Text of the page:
Last week I attended the Robotics Showcase at the IET in London to join the debate on the current state of commercial robotics. My main takeaway from the event was that, whilst fully autonomous robots are getting a lot of interest, they are still a little way off being put into use as commercial robots.
There is some great work being done by a range of universities and businesses to develop autonomous abilities and these will be integrated into a range of industrial applications over the coming few years. However, the applications which are closest to market are at a lower level of autonomy in which smart machines – controlled or coordinated by humans – are starting to add real commercial value now. Good examples on show include a jet engine maintenance robot from Rolls Royce, and a telemedicine robot from Intouch Health. Both of these are remotely controlled extensions to allow a skilled human operator to be more productive.
Prof Guang-Zhong Yang of Imperial College London University presented a view of how the concept of “Levels of Autonomy” could be applied to surgical robotics.
The idea of “Levels of Autonomy” has been a popular discussion in the autonomous car ecosystem for a while, with Level 0 being a fully manual car and Level 5 being fully autonomous. Cars are available today offering features at the lower levels of the scale such as adaptive cruise control and lane-keeping. The UK startup, FiveAI is named to indicate its ambition to shoot for “Level Five” autonomous driving, but their efforts – along with Uber, Google, Apple and a host of car OEMs – are some way off commercial reality. The idea of Levels of Autonomy seems to be a good framework in which to identify what capabilities we can deploy into commercial robotics today for a whole host of applications on the path towards “Level Five”.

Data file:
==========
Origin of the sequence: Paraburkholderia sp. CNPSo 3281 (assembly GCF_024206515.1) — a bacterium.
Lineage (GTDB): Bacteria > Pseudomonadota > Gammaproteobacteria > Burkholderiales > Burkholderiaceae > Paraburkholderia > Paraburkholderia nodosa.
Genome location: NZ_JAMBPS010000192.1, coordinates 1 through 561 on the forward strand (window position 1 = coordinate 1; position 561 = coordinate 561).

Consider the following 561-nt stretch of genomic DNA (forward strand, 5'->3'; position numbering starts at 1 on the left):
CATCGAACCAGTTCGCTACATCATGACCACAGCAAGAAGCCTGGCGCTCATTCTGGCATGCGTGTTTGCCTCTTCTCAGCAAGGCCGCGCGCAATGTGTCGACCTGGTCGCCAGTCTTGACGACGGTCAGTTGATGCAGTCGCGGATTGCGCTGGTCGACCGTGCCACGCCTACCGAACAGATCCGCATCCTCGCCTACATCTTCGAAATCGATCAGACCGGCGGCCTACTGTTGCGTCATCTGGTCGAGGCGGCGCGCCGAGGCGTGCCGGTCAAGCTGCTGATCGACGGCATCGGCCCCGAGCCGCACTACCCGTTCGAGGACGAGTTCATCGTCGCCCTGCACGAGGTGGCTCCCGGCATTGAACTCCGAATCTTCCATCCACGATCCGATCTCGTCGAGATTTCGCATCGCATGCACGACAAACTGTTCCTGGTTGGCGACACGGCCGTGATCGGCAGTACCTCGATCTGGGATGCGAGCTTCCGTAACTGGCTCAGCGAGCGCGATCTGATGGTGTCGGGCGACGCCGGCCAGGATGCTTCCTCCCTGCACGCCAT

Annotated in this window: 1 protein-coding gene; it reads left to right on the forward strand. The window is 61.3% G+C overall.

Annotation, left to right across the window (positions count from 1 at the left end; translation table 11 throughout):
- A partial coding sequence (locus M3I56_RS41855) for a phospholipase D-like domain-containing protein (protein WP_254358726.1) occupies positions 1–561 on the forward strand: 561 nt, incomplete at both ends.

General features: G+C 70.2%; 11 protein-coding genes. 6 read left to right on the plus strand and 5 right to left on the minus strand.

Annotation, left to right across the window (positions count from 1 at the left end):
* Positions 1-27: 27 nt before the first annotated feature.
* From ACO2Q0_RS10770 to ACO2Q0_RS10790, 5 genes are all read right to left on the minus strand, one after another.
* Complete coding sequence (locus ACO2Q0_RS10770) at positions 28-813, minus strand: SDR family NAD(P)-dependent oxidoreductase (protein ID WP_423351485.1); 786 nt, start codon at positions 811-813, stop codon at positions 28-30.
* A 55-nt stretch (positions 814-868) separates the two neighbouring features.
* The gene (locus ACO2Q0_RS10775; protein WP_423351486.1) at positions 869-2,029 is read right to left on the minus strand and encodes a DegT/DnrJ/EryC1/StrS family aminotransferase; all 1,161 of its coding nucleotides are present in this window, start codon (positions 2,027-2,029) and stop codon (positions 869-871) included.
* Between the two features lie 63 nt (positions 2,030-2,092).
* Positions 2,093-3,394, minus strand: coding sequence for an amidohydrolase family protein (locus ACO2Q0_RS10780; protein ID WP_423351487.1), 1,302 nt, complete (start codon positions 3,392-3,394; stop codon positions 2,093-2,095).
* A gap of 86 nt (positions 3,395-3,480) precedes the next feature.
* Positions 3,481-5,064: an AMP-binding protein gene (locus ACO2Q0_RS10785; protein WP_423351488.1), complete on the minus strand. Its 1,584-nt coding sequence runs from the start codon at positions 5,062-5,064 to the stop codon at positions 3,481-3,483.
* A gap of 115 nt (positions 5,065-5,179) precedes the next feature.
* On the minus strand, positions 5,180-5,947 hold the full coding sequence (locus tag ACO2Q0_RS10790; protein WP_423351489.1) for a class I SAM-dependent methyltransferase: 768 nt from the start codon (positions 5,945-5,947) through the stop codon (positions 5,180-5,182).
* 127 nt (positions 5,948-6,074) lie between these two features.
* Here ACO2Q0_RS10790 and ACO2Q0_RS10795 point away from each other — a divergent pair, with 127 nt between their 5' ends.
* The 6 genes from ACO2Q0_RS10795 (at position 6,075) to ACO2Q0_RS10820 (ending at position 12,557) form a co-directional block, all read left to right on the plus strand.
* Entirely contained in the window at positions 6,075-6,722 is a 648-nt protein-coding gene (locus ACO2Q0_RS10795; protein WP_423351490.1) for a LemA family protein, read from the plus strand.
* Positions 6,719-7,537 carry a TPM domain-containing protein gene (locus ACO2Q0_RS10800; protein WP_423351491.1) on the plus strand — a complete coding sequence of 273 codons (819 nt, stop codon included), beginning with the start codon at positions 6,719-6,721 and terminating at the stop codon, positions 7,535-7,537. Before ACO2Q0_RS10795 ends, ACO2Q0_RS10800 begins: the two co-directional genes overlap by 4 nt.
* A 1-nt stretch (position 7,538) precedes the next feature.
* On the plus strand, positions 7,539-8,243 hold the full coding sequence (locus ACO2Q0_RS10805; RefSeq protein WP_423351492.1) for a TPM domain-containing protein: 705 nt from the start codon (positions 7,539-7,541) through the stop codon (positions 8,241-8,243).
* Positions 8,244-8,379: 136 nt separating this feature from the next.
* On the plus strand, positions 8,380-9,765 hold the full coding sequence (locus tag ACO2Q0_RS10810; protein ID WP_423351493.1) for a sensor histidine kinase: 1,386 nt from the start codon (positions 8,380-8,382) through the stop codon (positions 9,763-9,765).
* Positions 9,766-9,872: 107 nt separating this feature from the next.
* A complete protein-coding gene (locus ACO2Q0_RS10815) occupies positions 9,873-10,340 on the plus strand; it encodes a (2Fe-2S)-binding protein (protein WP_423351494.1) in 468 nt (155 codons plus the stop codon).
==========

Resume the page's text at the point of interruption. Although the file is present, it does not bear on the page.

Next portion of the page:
This idea fits really well with our own view that smart machines can be developed and deployed today to provide productivity gains or to enable new services in support of humans. We help companies navigate this seemingly complex path of commercial robotics – starting with new machines which give rapid payback and provide a platform to evolve towards increasing levels of capability or autonomy. The key is to ensure that each increment of autonomy and performance adds real commercial benefit – that’s what makes a true “commercial robot”.
No matter what stage of the autonomy game you’re at – we can help. Get in touch to talk about how we can help you to navigate the path of commercial robots, starting with rapid payback, today.
Author: Tim Ensor – Chief Commercial Officer. You can contact Tim at: Tim.Ensor@Tharsus.co.uk
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